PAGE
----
Group-based management consulting can be as effective as individual consulting at improving business practices at one third of the cost.
Small and medium-sized manufacturing firms are offered six months of consultancy services from local consultants to identify areas of improvement in their management practices and to implement an improvement plan. While some firms are offered individual consulting, others are offered group-based consulting in small groups of three to eight firms.
- To improve business practices
- To foster firm growth and productivity
A country where firms are typically poorly managed and labour productivity is low by international standards but similar to that in many developing countries.
Small and medium-sized auto parts manufacturing firms. All firms are legally registered, with 10 to 300 employees (a mean of 59) and have been in the business for an average of 24 years. Sales range from US$280,000 to US$6.3 million, with an average of approximately US$2.7 million. Management practices score low by international standards but are similar to those of other firms in the country and in other developing economies.
Initial diagnostic: For two full-time weeks, a team of consultants works with the firm’s top and middle management to evaluate management practices and performance in five areas of interest: logistics, human resources, finance, marketing and sales, and production. The evaluation focuses on 141 standard business practices. It leads to an improvement plan summarising the current state of managerial practices and identifies priority practices to be improved by the management.
The consulting services are provided by a group of six local consultants: a lead consultant with more than 10 years’ experience and five junior consultants, each with expertise in one of the five focus areas.
All firms benefit from the initial diagnosis, but each firm is then offered one of two options:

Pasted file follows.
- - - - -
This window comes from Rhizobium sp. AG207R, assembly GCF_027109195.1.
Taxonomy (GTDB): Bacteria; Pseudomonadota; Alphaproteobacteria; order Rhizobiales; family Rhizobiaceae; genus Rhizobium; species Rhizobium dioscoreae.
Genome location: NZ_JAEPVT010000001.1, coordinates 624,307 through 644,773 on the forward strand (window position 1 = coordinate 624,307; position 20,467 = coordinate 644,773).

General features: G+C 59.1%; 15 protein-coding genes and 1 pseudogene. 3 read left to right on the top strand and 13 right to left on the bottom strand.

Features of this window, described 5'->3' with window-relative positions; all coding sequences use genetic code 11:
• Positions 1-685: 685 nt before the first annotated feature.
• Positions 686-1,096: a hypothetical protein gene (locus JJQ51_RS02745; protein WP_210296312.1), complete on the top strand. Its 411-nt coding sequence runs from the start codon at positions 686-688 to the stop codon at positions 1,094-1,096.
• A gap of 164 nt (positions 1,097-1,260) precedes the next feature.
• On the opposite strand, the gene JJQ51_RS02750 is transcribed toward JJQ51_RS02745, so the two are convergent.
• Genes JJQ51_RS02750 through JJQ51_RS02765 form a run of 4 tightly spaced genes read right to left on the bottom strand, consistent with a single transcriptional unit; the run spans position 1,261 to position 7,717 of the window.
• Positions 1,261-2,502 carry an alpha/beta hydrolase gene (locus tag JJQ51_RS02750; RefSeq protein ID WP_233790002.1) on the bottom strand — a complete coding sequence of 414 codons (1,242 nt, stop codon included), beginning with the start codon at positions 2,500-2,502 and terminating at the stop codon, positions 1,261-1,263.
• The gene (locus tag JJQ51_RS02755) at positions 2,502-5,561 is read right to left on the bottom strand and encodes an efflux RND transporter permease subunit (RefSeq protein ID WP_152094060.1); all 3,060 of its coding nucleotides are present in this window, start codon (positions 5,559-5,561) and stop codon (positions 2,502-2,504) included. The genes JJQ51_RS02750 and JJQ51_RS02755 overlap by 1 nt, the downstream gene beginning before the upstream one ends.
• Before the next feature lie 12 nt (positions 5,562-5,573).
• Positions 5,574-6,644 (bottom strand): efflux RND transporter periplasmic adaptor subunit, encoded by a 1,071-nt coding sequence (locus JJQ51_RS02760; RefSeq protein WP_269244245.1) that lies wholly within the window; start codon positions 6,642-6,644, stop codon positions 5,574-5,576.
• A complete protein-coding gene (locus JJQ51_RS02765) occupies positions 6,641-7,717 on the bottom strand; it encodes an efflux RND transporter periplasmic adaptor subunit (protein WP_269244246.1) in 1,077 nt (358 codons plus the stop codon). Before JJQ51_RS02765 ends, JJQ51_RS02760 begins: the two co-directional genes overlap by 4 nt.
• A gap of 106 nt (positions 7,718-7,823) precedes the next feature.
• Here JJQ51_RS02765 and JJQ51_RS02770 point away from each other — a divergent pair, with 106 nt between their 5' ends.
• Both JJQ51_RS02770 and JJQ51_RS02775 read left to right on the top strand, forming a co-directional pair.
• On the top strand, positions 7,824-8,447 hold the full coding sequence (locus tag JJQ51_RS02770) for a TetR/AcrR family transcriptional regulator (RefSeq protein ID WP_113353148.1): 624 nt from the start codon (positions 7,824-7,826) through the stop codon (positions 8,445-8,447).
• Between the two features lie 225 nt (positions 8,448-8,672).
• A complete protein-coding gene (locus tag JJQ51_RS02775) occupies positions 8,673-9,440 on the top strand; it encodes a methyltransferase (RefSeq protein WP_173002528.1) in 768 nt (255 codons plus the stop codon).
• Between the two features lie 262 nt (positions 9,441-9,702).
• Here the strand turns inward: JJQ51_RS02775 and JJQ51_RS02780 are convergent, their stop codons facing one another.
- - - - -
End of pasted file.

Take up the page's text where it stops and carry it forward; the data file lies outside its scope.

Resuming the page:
- Individual consulting: For a period of six months, firms receive individual support for 500 hours to implement the improvement plan, with 100 hours of training and around 100 four-hour sessions of individual consulting.
First, a consultant provides the person in charge of each of the five areas of interest with 20 hours of training, including both theory and practical exercises through which to apply the concepts to the firm’s situation. For the following three to five months, consultants meet weekly with the person in charge of each area to follow up on the implementation plan. The whole team of consultants meets with the management team once a month to discuss improvements and redefine priorities and next actions. Individual consulting costs approximately US$30,000 per firm.
- Group-based consulting: Firms receive support in small groups of three to eight firms that face similar management problems and aren’t direct competitors but instead produce complementary products. The support consists of 40 hours of training and 370 hours of group consulting.
The training is delivered in a classroom setting and covers theoretical aspects of management. Depending on the topic being discussed, the firm sends the staff member in charge of the relevant area. Group consulting sessions are held twice to four times a week. The group meetings focus on the implementation of the actions agreed in the participating companies’ improvement plans. Only management representatives with responsibility for the area being discussed participate in the meeting. This is complemented by monthly visits to the firms to meet with the senior management and review improvements. Group consulting costs about US$10,000 per firm.
A third group is not offered any support.
- Both the individual and group-based consulting support led to similar improvements in management practices, with the adoption of structured management practices increasing from 56 per cent to 64–66 per cent.
- The improvements in management practices occurred across all five areas of interest and persisted for at least one year after the intervention ended.
- Only the group-based scheme resulted in firm growth, with the number of employees increasing by 10–12 per cent and sales by 8–9 per cent.
- Increases in the number of employees persisted for at least three years after the intervention ended.
- None of the schemes had an impact on firm productivity, as measured through sales per worker.
- Peer learning within groups seemed to be driven by co-ordinated experimentation and learning, not by group members taking existing best practices from other group members into their own firms.
- The group-consulting scheme paid for itself in just over a year.
- Both individual and group-based management consulting are effective in improving management practices.
- The group-based scheme is clearly more effective than the individual intervention, with similar or better impacts achieved at a third of the cost.
- Neither of the schemes lead to increased firm productivity.